United States of America, Plaintiff-appellee, v. Joseph Orville Youpee, Defendant-appellant, 9 F.3d 1555 (9th Cir. 1993)

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US Court of Appeals for the Ninth Circuit - 9 F.3d 1555 (9th Cir. 1993) Oct. 14, 1993

Before: WRIGHT, NORRIS, and HALL, Circuit Judges.


ORDER

Joseph Youpee has moved to recall our mandate from the memorandum disposition filed on February 25, 1992. We requested a response from the government which has been received and considered. We grant the motion and vacate the judgment. We reverse his conviction and sentence and remand to the district court.

Youpee and Kevin Devereaux were convicted of burglary. Both appealed, claiming that the district court improperly instructed the jury on the definition of reasonable doubt. We affirmed Youpee's conviction, holding that the instruction was unconstitutional but did not constitute plain error.

Youpee moved to extend the time in which to petition for rehearing and to stay issuance of the mandate because Devereaux's appeal was still pending. We denied his motion to stay issuance of the mandate and allowed 21 days within which to file a petition for rehearing. Youpee did not file such a petition.

Devereaux's appeal was delayed and still pending when Sullivan v. Louisiana, 113 S. Ct. 2078 (1993), was decided. In Sullivan, the Court held that an unconstitutional reasonable doubt instruction constitutes structural error and requires reversal. Id. at 2082-83. Relying on Sullivan, we reversed Devereaux's conviction and sentence. United States v. Devereaux, 1993 WL 272532 (9th Cir. July 21, 1993).

The power to recall the mandate is within the discretion of the appellate court. Zipfel v. Halliburton Co., 861 F.2d 565, 567 (9th Cir. 1988). We do so only for good cause or when unusual circumstances justify recall of a prior judgment. Id.; see also Aerojet-General Corp. v. American Arbitration Ass'n, 478 F.2d 248, 254 (9th Cir. 1973) (recall only for good cause or to prevent injustice); Johnson v. Bechtel Associates Professional Corp., 801 F.2d 412, 416 (D.C. Cir. 1986) (recall only in exceptional circumstance). If a decision of the Supreme Court "departs in some pivotal aspect from a decision of a federal appeal court, recall of a mandate may be warranted to the extent necessary to protect the integrity of the court of appeals' prior judgment." Zipfel, 861 F.2d at 567 (internal quotations omitted).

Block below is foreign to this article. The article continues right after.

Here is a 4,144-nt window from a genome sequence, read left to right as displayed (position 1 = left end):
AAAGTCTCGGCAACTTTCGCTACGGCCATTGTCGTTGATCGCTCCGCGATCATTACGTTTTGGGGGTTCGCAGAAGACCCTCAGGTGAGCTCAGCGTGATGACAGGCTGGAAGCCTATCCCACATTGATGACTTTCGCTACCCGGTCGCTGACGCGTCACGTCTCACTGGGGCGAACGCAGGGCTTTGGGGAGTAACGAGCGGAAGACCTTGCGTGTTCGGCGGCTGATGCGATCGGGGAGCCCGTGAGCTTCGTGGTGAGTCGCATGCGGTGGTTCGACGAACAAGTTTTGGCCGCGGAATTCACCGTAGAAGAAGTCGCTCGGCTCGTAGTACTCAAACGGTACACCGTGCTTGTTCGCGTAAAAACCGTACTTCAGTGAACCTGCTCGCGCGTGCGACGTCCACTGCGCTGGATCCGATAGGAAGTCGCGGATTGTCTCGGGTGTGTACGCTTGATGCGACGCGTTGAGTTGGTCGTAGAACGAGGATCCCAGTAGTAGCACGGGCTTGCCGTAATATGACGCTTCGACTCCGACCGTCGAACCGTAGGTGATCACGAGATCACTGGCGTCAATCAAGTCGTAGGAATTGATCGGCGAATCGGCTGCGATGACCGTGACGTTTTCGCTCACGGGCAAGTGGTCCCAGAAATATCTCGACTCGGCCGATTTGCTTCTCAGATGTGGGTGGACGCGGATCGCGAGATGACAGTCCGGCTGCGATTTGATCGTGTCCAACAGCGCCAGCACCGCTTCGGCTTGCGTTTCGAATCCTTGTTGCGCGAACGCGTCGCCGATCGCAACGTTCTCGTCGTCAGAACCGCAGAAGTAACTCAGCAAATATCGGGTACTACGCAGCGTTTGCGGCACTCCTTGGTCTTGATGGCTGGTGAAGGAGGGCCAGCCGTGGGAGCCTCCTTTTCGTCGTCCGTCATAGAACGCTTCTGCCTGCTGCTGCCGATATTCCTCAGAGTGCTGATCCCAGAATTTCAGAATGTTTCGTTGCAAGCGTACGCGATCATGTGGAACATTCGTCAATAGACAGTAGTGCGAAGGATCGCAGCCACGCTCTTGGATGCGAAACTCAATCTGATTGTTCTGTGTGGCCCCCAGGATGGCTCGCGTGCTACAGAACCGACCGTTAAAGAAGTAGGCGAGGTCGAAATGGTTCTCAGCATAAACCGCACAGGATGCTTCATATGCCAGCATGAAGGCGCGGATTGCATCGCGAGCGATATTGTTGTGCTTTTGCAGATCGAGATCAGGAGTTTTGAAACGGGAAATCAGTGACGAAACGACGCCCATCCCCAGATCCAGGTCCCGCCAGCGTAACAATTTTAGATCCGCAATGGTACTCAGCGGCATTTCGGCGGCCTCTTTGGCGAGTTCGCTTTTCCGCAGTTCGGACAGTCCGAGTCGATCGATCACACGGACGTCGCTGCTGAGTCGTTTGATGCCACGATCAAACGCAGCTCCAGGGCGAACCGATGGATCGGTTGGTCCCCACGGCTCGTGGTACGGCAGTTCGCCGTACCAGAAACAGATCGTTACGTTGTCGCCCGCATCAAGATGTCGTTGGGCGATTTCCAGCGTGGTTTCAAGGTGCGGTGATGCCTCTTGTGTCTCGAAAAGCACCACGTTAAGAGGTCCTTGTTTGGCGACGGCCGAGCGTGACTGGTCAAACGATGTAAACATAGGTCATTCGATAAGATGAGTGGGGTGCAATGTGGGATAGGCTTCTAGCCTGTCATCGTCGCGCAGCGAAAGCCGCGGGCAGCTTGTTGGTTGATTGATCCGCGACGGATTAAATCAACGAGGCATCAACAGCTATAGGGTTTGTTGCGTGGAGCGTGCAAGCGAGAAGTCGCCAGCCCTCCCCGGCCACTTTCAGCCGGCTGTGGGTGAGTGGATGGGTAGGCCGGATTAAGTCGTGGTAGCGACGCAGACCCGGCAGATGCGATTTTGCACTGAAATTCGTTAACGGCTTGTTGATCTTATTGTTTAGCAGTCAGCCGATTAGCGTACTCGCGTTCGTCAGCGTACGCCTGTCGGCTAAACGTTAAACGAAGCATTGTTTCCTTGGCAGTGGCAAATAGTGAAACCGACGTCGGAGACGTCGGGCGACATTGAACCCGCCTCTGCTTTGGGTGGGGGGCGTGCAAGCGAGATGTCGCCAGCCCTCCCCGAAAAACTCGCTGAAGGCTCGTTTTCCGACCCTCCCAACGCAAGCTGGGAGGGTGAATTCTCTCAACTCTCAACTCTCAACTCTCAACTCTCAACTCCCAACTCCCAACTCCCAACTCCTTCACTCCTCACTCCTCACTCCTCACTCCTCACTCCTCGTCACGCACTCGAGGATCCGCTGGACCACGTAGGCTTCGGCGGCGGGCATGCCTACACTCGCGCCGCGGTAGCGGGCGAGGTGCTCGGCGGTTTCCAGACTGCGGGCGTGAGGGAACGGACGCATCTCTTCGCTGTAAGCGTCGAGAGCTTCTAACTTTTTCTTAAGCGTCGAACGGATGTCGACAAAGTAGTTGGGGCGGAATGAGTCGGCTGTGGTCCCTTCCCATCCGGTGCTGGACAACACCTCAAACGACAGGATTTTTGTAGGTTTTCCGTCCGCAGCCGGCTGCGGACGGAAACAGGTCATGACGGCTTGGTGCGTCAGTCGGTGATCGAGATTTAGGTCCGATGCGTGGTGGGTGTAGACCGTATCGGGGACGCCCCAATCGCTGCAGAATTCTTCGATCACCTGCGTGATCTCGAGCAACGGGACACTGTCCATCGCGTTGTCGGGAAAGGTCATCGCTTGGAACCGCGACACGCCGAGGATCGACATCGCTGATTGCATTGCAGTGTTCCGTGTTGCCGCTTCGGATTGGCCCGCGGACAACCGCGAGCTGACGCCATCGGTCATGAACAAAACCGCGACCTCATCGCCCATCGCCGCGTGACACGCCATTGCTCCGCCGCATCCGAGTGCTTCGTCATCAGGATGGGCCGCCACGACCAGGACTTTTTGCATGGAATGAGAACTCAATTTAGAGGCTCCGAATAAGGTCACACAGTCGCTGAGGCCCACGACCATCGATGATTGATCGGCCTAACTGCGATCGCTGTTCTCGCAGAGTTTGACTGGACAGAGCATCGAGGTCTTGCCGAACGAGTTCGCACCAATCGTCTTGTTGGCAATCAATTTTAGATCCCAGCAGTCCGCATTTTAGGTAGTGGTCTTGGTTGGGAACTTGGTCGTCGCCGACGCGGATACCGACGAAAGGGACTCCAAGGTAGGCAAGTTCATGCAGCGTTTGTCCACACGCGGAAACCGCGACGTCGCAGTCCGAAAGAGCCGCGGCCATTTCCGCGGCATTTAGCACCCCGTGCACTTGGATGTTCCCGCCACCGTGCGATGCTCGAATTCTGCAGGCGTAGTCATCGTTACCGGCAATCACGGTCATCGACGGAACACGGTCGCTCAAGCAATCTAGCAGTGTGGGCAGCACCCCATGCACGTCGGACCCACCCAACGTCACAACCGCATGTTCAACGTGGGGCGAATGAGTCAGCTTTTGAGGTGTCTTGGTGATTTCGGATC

We find unusual circumstances here and conclude that recall is necessary to prevent an injustice. Youpee and Devereaux were convicted for the same burglary, by the same jury. Only because Devereaux's appeal was delayed, his conviction was reversed, while Youpee's conviction was affirmed. We recall the mandate from our memorandum disposition filed on February 25, 1992.

Youpee's jury instructions were unconstitutional. See Cage v. Louisiana, 498 U.S. 39 (1990) (per curiam). An unconstitutional reasonable doubt instruction requires reversal. Sullivan, 113 S. Ct. at 2082-83. We reverse Youpee's conviction and sentence and remand to the district court for further proceedings.